This past week saw Microsoft mention that it was working hard to get as many features of SQL Server into it's Azure cloud service as it could before they release the product. We don't know when Azure will be released (A CTP was released late last year), but apparently SQL Server will be a part of it.
That's good since what I saw of SQL Server Data Services last year left a lot to be desired. When I saw a demo from the SSDS team at TechEd, I was incredibly under-whelmed with that capabilities. At that time I would have barely even called it a database.
However you can already get SQL Server in the cloud. Amazon offers SQL Server in it's EC2 cloud service, and you can buy hours of access to SQL Server for $0.125/ hour. I'm not sure what that would mean for a web site like SQL Server, but it's an interesting idea.
Moving to the cloud if scary, and I am planning on writing about it in a few more editorials over the next few weeks. I think we'll get there, though not as fast as predicted by MVP Paul Neilsen. I do think it's coming, and I think Denis Gobo brings up a good list of things that need to happen for this to really work. I think there's even more needed than Denis mentions, but I do think it will happen.
Microsoft didn't stop there, also releasing their Fast Track Data Warehouse platform with reference architectures and business partners to help you develop a data warehouse very quickly. I think this is a good step to get people moving, but honestly the hardware and configuration of the platform is the easy part. Building a good data warehouse requires good design and development resources so that applications can efficiently present information to people.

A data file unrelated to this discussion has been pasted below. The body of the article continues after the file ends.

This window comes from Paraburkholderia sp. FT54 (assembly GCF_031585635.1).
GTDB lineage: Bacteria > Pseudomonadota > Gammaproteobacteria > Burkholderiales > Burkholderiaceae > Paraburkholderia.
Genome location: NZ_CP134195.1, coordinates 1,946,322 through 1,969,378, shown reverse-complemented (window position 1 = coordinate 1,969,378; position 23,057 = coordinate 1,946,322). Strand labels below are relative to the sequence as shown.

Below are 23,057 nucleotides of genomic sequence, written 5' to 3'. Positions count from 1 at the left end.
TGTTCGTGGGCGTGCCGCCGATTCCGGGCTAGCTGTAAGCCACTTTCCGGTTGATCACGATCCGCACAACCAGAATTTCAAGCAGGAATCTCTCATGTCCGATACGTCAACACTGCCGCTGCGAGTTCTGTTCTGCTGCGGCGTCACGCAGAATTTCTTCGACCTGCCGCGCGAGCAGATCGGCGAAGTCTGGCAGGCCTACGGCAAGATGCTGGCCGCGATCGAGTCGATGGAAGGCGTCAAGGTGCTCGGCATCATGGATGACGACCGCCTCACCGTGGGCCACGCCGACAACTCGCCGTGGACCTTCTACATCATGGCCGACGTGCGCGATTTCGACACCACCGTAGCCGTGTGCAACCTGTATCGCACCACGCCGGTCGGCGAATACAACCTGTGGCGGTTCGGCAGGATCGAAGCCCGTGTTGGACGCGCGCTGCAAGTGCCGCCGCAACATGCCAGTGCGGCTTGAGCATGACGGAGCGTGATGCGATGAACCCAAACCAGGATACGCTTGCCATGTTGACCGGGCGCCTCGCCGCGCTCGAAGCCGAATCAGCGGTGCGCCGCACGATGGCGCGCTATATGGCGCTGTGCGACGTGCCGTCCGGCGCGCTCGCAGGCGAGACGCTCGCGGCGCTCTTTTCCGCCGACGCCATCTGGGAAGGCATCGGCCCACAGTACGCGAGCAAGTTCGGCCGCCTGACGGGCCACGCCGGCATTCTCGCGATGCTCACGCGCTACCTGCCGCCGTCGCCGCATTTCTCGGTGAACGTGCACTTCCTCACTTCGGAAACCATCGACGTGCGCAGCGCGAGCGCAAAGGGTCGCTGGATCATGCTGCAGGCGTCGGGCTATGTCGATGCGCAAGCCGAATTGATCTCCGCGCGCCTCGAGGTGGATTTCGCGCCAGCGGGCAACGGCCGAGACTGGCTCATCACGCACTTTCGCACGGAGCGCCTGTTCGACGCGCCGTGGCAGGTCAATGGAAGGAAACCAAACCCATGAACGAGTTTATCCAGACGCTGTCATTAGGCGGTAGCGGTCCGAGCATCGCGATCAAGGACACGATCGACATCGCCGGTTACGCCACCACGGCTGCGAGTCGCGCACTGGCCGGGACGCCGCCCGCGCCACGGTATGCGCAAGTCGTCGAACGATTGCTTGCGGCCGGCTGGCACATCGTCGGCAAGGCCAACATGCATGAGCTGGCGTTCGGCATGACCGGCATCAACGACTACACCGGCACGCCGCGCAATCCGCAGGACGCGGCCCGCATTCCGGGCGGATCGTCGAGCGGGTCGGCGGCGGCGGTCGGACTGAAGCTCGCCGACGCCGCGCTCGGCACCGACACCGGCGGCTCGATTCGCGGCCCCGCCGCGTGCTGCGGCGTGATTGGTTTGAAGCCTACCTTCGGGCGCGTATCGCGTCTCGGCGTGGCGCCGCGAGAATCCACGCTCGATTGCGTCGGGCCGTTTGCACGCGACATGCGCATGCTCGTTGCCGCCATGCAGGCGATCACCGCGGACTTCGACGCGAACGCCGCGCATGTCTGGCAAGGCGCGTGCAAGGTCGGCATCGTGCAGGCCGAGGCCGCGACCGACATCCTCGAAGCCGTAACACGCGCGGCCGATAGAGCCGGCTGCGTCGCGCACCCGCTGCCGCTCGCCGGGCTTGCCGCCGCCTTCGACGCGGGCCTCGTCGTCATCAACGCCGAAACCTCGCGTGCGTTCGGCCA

Even with all Microsoft's work here, and they've done a lot, it's still hard to build a well designed data warehouse and BI system. I think they really need to do more here with helping not only make the applications easier to build, but also find ways to convince management to change their cultures to embrace a longer term view of the data warehouse development and implementation cycle.
This makes me rethink my BI stance slightly, but not a lot. Especially in this poor economic climate, I still feel that most companies won't want to make the investment in time or resources that they really need to build a great BI system.
Steve's Pick of the Week
Store 10TB on a quarter - Perhaps not literally a quarter, but researchers have found a way to achieve 10TB of storage in a space the size of a quarter. At least that's the theoretical limit for this breakthrough by researchers at Berkeley. It's not commercially viable, but considering the way storage has grown over the last ten years, I wouldn't be surprised to have TB-sized SD cards in cameras and cell phones in the next decade.
The Voice of the DBA Podcasts
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